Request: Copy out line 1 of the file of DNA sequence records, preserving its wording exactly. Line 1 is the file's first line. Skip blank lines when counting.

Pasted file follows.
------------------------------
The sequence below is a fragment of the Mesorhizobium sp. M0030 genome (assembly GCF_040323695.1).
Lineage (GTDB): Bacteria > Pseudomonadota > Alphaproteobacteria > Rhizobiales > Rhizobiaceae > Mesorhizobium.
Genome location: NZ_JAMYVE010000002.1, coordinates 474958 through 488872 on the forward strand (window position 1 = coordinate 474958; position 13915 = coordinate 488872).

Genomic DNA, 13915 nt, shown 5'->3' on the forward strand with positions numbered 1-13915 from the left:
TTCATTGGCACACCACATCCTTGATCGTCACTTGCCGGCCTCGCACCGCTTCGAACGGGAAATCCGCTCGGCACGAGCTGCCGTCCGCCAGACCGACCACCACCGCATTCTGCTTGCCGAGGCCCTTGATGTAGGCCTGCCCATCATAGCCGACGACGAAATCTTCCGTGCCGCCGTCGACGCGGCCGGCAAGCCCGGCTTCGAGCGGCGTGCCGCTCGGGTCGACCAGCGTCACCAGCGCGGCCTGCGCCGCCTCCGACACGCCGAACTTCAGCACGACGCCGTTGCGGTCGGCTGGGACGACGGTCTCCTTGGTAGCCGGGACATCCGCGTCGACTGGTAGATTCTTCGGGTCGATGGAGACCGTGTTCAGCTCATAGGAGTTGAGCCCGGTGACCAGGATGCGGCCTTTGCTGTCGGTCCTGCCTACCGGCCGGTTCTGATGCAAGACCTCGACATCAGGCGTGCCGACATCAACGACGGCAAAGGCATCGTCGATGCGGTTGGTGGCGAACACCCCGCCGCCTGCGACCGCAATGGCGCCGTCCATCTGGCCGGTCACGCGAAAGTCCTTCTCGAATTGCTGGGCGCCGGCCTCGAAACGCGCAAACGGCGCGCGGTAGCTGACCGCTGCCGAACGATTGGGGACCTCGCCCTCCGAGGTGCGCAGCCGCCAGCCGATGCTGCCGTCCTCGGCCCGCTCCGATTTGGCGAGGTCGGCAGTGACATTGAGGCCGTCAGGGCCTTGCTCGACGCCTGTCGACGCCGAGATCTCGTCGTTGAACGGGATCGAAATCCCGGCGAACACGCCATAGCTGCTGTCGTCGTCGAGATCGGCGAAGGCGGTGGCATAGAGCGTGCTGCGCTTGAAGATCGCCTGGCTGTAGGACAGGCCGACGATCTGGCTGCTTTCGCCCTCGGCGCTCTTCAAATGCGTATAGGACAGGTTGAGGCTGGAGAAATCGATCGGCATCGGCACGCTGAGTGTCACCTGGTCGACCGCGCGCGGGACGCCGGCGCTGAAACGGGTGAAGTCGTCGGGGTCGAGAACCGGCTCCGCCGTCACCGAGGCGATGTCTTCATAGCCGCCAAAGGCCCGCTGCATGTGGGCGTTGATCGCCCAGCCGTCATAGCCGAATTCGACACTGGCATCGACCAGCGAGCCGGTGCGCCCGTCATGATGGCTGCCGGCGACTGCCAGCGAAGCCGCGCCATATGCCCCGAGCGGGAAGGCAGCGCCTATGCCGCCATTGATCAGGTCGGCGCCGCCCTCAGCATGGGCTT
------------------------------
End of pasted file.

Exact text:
The sequence below is a fragment of the Mesorhizobium sp. M0030 genome (assembly GCF_040323695.1).